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Completeness of cause of injury coding in healthcare administrative databases in the United States, 2001
  1. J H Coben1,
  2. C A Steiner2,
  3. M Barrett3,
  4. C T Merrill4,
  5. D Adamson4
  1. 1Injury Control Research Center, West Virginia University, Morgantown, WV, USA
  2. 2Agency for Healthcare Research and Quality, Center for Delivery, Organization, and Markets, Rockville, MD, USA
  3. 3M.L. Barrett, Inc, San Diego, CA, USA
  4. 4Medstat, Washington, DC, USA
  1. Correspondence to:
 Dr J H Coben
 Injury Control Research Center, West Virginia University, PO Box 9151, Morgantown, WV 26506-9151, USA; jcoben{at}hsc.wvu.edu

Abstract

Objectives: To determine the completeness of external cause of injury coding (E-coding) within healthcare administrative databases in the United States and to identify factors that contribute to variations in E-code reporting across states.

Design: Cross sectional analysis of the 2001 Healthcare Cost and Utilization Project (HCUP), including 33 State Inpatient Databases (SID), a Nationwide Inpatient Sample (NIS), and nine State Emergency Department Databases (SEDD). To assess state reporting practices, structured telephone interviews were conducted with the data organizations that participate in HCUP.

Results: The percent of injury records with an injury E-code was 86% in HCUP’s nationally representative database, the NIS. For the 33 states represented in the SID, completeness averaged 87%, with more than half of the states reporting E-codes on at least 90% of injuries. In the nine states also represented in the SEDD, completeness averaged 93%. Twenty two states had mandates for E-code reporting, but only eight had provisions for enforcing the mandates. These eight states had the highest rates of E-code completeness.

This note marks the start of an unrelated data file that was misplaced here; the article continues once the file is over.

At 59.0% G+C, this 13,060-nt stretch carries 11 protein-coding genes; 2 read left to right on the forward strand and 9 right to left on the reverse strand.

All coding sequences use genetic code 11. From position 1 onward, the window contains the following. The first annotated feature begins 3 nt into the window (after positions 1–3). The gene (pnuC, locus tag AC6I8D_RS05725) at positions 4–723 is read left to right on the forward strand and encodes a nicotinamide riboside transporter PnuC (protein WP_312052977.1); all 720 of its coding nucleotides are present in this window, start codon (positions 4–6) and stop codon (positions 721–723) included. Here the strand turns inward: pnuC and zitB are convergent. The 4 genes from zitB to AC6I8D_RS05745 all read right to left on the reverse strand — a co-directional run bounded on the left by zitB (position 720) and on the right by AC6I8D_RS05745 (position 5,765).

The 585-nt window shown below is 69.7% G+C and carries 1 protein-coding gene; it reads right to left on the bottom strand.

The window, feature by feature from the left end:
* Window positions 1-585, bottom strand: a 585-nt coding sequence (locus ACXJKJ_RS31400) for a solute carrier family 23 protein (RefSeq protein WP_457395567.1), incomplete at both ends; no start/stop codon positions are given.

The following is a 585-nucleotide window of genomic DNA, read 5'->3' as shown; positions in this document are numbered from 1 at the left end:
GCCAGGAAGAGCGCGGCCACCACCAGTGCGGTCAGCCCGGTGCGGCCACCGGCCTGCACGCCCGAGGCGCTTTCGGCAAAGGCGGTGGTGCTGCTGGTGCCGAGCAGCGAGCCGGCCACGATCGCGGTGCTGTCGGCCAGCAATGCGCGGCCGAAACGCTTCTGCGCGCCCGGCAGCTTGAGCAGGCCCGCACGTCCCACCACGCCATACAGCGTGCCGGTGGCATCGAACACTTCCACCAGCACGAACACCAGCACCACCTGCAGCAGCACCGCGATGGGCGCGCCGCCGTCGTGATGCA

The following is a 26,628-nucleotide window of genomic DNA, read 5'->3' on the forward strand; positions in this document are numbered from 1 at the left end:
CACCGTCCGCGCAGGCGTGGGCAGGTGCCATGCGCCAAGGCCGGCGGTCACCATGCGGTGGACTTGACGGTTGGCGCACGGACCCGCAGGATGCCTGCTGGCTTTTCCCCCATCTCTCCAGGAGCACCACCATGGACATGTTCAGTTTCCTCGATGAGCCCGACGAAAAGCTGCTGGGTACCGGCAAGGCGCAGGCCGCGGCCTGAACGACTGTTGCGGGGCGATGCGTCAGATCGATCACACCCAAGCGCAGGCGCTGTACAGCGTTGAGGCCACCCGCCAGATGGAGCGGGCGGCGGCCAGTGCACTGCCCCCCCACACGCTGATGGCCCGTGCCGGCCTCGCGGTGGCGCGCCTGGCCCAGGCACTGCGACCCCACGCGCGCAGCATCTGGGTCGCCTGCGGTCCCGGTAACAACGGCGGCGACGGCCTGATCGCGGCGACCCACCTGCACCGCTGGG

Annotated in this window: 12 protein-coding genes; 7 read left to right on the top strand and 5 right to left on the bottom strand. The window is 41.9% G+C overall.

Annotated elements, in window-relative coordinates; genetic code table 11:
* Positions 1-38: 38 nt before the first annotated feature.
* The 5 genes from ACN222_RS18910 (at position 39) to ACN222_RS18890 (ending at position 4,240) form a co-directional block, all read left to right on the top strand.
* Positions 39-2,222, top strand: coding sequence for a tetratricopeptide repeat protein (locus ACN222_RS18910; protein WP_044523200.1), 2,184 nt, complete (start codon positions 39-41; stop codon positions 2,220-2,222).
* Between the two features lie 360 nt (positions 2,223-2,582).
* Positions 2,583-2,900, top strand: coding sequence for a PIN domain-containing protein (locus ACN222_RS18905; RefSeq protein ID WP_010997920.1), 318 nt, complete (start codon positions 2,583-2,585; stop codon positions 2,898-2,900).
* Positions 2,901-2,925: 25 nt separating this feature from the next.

Conclusions: E-code reporting in administrative databases is relatively complete, but there is significant variation in completeness across the states. States with mandates for the collection of E-codes and with a mechanism to enforce those mandates had the highest rates of E-code reporting. Nine statewide ED data systems demonstrate consistently high E-coding completeness.

  • AHRQ, Agency for Healthcare Research and Quality
  • CSTE, Council of State and Territorial Epidemiologists
  • HCUP, Healthcare Cost and Utilization Project
  • NHAMCS, National Hospital Ambulatory Medical Care Survey
  • NIS, Nationwide Inpatient Sample
  • SEDD, State Emergency Department Databases
  • SID, State Inpatient Databases
  • E-codes
  • injury coding
  • administrative data

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Footnotes

  • Competing interests: none declared.

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